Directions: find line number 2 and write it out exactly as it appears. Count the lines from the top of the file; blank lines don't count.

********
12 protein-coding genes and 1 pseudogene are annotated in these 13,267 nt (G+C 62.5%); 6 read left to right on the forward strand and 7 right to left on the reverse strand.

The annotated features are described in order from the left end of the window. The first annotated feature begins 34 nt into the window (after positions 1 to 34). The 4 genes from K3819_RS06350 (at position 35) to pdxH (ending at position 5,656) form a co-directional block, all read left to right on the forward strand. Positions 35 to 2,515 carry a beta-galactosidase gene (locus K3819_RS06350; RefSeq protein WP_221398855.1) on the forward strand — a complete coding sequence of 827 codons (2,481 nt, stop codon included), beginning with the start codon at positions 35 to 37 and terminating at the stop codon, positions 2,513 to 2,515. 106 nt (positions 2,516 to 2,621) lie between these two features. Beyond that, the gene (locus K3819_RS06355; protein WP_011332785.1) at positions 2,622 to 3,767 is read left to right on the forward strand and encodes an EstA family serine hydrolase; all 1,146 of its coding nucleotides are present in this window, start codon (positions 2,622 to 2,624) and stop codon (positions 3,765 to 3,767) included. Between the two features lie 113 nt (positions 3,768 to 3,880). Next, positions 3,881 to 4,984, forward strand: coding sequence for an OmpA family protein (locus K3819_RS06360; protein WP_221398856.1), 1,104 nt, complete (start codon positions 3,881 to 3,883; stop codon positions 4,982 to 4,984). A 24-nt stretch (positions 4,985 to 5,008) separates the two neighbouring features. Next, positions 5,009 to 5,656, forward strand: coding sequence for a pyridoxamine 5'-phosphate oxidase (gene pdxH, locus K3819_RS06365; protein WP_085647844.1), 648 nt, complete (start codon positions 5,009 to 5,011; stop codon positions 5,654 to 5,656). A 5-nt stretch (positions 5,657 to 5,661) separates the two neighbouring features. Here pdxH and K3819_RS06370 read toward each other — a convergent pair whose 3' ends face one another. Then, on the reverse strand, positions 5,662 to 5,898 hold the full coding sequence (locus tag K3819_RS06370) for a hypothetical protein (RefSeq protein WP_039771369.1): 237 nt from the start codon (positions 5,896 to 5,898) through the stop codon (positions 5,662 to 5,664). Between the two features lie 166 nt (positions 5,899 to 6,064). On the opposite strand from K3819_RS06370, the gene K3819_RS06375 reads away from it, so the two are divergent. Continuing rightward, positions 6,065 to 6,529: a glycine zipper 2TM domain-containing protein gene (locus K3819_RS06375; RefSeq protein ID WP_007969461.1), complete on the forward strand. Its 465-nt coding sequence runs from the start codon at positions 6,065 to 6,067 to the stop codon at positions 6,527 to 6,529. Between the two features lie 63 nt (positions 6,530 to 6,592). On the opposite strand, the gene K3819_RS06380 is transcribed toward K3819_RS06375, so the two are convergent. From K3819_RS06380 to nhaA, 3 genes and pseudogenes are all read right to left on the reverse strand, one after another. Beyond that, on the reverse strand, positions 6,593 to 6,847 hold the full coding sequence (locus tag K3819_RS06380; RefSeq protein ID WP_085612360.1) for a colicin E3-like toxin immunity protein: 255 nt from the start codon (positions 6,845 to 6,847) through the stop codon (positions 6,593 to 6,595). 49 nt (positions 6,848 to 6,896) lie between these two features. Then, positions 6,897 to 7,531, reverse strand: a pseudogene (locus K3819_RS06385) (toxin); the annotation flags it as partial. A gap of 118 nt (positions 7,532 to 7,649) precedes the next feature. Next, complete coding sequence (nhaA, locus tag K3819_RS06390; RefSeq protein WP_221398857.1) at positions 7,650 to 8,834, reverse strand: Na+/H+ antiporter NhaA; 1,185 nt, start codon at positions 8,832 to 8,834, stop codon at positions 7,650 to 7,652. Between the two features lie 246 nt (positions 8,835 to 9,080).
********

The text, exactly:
The annotated features are described in order from the left end of the window. The first annotated feature begins 34 nt into the window (after positions 1 to 34). The 4 genes from K3819_RS06350 (at position 35) to pdxH (ending at position 5,656) form a co-directional block, all read left to right on the forward strand. Positions 35 to 2,515 carry a beta-galactosidase gene (locus K3819_RS06350; RefSeq protein WP_221398855.1) on the forward strand — a complete coding sequence of 827 codons (2,481 nt, stop codon included), beginning with the start codon at positions 35 to 37 and terminating at the stop codon, positions 2,513 to 2,515. 106 nt (positions 2,516 to 2,621) lie between these two features. Beyond that, the gene (locus K3819_RS06355; protein WP_011332785.1) at positions 2,622 to 3,767 is read left to right on the forward strand and encodes an EstA family serine hydrolase; all 1,146 of its coding nucleotides are present in this window, start codon (positions 2,622 to 2,624) and stop codon (positions 3,765 to 3,767) included. Between the two features lie 113 nt (positions 3,768 to 3,880). Next, positions 3,881 to 4,984, forward strand: coding sequence for an OmpA family protein (locus K3819_RS06360; protein WP_221398856.1), 1,104 nt, complete (start codon positions 3,881 to 3,883; stop codon positions 4,982 to 4,984). A 24-nt stretch (positions 4,985 to 5,008) separates the two neighbouring features. Next, positions 5,009 to 5,656, forward strand: coding sequence for a pyridoxamine 5'-phosphate oxidase (gene pdxH, locus K3819_RS06365; protein WP_085647844.1), 648 nt, complete (start codon positions 5,009 to 5,011; stop codon positions 5,654 to 5,656). A 5-nt stretch (positions 5,657 to 5,661) separates the two neighbouring features. Here pdxH and K3819_RS06370 read toward each other — a convergent pair whose 3' ends face one another. Then, on the reverse strand, positions 5,662 to 5,898 hold the full coding sequence (locus tag K3819_RS06370) for a hypothetical protein (RefSeq protein WP_039771369.1): 237 nt from the start codon (positions 5,896 to 5,898) through the stop codon (positions 5,662 to 5,664). Between the two features lie 166 nt (positions 5,899 to 6,064). On the opposite strand from K3819_RS06370, the gene K3819_RS06375 reads away from it, so the two are divergent. Continuing rightward, positions 6,065 to 6,529: a glycine zipper 2TM domain-containing protein gene (locus K3819_RS06375; RefSeq protein ID WP_007969461.1), complete on the forward strand. Its 465-nt coding sequence runs from the start codon at positions 6,065 to 6,067 to the stop codon at positions 6,527 to 6,529. Between the two features lie 63 nt (positions 6,530 to 6,592). On the opposite strand, the gene K3819_RS06380 is transcribed toward K3819_RS06375, so the two are convergent. From K3819_RS06380 to nhaA, 3 genes and pseudogenes are all read right to left on the reverse strand, one after another. Beyond that, on the reverse strand, positions 6,593 to 6,847 hold the full coding sequence (locus tag K3819_RS06380; RefSeq protein ID WP_085612360.1) for a colicin E3-like toxin immunity protein: 255 nt from the start codon (positions 6,845 to 6,847) through the stop codon (positions 6,593 to 6,595). 49 nt (positions 6,848 to 6,896) lie between these two features. Then, positions 6,897 to 7,531, reverse strand: a pseudogene (locus K3819_RS06385) (toxin); the annotation flags it as partial. A gap of 118 nt (positions 7,532 to 7,649) precedes the next feature. Next, complete coding sequence (nhaA, locus tag K3819_RS06390; RefSeq protein WP_221398857.1) at positions 7,650 to 8,834, reverse strand: Na+/H+ antiporter NhaA; 1,185 nt, start codon at positions 8,832 to 8,834, stop codon at positions 7,650 to 7,652. Between the two features lie 246 nt (positions 8,835 to 9,080).